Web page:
I suspect that I'm not the only planner who faces the challenge of getting workshop presenters to get their graphics prepared on time, on budget, and with a professional look. Just when I think I have them all in line, something will happen to remind me that it's a never-ending project. Here are the steps we take to try to keep things under control.
We get started early and identify our workshop leaders each December, even though our conference(s) are in May or June of the following year. I then send a request for the workshop title and description so I can prepare the workshop sign-up form and the conference program; my ulterior motive is to get them to start thinking about their workshops early.
Use an AV Questionnaire In January, as the workshop descriptions arrive, our media department sends out media production planning questionnaires asking if the presenters plan to use visuals or another form of media, what kind, about how many, and then gives them deadlines for contacting a producer. Presenters also can prepare their own visuals. Typically there is an eight-week window (mid-February to mid-April) for actually producing visuals. Anything not included in this production schedule will have to be produced by the presenter or by an outside vendor.
Help the Do-It-Yourselfers Since all this is charged to my budget, I am eager for presenters to get on the production schedule. I know then it will be done professionally and cost-effectively. If they have to go outside, the expense may be much higher. If the presenter creates his or her own visuals, we offer to create a master slide to use as a guide. We also offer an intranet site where they can choose a design from several offered, and we will meet with them and critique their master slide, offering suggestions for improvement. We encourage rehearsal sessions and offer to sit in.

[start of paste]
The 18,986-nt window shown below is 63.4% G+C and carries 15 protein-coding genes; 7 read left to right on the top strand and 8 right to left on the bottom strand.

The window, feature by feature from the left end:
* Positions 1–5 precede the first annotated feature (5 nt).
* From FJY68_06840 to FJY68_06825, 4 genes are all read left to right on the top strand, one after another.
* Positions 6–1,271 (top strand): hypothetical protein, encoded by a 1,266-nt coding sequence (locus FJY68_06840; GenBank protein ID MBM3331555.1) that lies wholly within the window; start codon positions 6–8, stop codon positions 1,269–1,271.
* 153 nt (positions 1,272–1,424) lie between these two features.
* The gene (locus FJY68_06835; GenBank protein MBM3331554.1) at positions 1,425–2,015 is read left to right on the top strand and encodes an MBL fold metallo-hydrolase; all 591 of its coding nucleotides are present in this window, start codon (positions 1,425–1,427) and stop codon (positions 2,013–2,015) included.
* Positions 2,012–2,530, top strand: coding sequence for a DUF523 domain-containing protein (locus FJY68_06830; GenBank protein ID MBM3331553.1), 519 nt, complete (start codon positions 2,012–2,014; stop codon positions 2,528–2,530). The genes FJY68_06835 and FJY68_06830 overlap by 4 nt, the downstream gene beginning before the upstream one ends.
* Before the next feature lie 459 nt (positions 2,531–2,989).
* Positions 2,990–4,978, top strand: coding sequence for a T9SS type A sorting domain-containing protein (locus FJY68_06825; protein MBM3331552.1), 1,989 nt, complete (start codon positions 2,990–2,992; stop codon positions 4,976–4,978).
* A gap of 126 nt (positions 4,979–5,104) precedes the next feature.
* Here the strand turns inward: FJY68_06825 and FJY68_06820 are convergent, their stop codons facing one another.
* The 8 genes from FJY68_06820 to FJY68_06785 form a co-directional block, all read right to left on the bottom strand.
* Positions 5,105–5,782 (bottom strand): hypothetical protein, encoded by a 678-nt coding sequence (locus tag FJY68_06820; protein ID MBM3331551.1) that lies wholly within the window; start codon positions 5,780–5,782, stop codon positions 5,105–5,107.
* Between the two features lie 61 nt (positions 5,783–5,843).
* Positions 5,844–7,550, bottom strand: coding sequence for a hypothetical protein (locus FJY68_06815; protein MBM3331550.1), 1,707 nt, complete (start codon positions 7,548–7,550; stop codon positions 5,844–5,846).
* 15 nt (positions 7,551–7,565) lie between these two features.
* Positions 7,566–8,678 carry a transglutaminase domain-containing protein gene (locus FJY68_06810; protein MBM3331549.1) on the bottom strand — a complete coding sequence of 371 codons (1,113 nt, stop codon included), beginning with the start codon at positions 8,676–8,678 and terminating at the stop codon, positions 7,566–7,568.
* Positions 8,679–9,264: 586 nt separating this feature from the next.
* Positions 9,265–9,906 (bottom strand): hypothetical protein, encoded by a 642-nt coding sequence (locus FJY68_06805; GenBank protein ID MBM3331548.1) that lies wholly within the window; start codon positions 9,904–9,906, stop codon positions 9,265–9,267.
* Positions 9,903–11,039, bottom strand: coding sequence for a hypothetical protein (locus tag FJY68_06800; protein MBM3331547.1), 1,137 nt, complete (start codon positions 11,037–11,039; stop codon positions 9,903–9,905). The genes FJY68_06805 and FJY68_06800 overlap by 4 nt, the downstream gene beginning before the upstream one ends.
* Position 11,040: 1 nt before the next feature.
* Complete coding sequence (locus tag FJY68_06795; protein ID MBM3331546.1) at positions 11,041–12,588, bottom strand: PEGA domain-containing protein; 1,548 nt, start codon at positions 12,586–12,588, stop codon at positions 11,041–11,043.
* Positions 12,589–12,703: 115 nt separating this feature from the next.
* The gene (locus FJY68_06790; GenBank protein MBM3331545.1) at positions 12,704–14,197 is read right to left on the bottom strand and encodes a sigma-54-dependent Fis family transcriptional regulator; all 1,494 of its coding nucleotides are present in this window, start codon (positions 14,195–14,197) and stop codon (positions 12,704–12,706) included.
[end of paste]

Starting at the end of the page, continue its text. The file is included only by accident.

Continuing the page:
We give them a drop-dead date for shipping if they want my department to ship their materials to the conference. And even after all this, there are always one or two who will do their own thing at the last minute - and it usually looks it.
The "AutoContent Wizard" will allow you to quickly develop a presentation with sample content already in place. From the "Menu" bar, choose "File" and click on "New." On the General Page, double-click the AutoContent Wizard icon. Work through the pages making choices on each. When you finish, you'll have an outline for developing your own presentation - just replace the sample content with your own. PowerPoint also has a special version of Office Assistant called Presentation Assistant. This will alert you to stylistic errors such as using too many fonts or inconsistent punctuation.
Remember the opaque projector? It was functional, but not very portable. While you haven't been paying attention, it has evolved into something called the "video presenter." These are used a great deal in courtrooms and other venues where flat items need to be projected. It looks very much like a copy stand with a small digital camera over the platform. Some of the high-end ones have 16X optical zoom and SVGA resolution, can store up to eight images, and can even project two images side-by-side (one stored and one live).